Under the 1973 War Powers Resolution, the Trump administration provided Congress on Monday with the report accounting for US military personnel stationed abroad.
The White House revealed that a “small number of United States military personnel” operate in Yemen against al-Qaeda and the Islamic State group but did not specify the exact number.
The US is also known to provide logistical and intelligence support for the Saudi-led coalition fighting Iran-backed Houthi rebels there.
In fact, Monday’s report concealed the exact number of US troops operating in Afghanistan, Iraq, Syria, Yemen and Cameroon, in a departure from past practice, most recently in June.
According to officials who spoke to Yahoo News, "the omissions reflect President Trump’s eagerness to keep secret the size of US deployments in some global hot spots under the theory that the numbers, no matter how vague, might give extremists and other enemies a strategic advantage".
Yahoo News however said some military, congressional and even some other administration officials privately dispute that notion and say some transparency is necessary for informed debate about America’s use of force.
It is unclear whether the administration detailed the figures to Congress in a classified addendum to the letter, Yahoo News' report added.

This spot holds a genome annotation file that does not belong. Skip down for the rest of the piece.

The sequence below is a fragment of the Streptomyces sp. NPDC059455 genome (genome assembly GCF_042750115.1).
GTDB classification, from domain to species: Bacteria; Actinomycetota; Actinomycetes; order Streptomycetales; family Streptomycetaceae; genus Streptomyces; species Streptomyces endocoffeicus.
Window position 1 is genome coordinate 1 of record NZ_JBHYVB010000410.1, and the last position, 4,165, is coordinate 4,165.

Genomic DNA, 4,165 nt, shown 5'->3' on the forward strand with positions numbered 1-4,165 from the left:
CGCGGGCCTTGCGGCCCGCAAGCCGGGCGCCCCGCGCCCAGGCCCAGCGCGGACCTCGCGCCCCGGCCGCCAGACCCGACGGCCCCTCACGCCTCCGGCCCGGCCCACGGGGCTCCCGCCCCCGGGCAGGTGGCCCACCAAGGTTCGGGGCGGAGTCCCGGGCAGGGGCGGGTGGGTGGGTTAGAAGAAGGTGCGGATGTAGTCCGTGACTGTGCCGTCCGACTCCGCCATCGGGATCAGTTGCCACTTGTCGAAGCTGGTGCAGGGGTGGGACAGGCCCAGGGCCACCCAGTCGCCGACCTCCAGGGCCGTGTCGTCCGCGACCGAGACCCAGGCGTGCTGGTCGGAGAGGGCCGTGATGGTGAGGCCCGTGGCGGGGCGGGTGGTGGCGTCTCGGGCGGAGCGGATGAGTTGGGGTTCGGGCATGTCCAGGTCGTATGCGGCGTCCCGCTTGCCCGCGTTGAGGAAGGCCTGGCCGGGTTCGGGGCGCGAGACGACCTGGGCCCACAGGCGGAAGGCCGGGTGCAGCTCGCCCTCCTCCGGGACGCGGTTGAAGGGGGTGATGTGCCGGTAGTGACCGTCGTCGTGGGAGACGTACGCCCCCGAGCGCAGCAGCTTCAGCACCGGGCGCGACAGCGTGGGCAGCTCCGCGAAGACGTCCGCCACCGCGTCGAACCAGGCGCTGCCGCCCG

In Lebanon, which was omitted from previous reports to Congress, the White House disclosed that approximately 100 US troops are there at the government’s request "to shore up its counterterrorism capabilities."
In August, a US Pentagon spokesperson had revealed the presence of US special forces performing various tasks in Lebanon including advising in Beirut's effort against IS. Their presence in close proximity to Hizballah, which Washington designates as a terror group, at the time caused controversy in the region.
The report also said some 2,300 American military personnel are deployed in Jordan.
The report sent Monday also disclosed new or adjusted presence of US troops in Niger, the Philippines and Egypt.
Last week, a report said the US military has more than 44,000 troops across the globe that the Pentagon claims it cannot track, according to a recent report.
“We are not at a point where we can give numbers other than those officially stated,” said Army Col. Rob Manning, a Pentagon spokesman.
The report — compiled by the Defense Manpower Data Center under the Office of the Secretary of Defense — shows more than 44,000 personnel in a category labeled “Unknown.”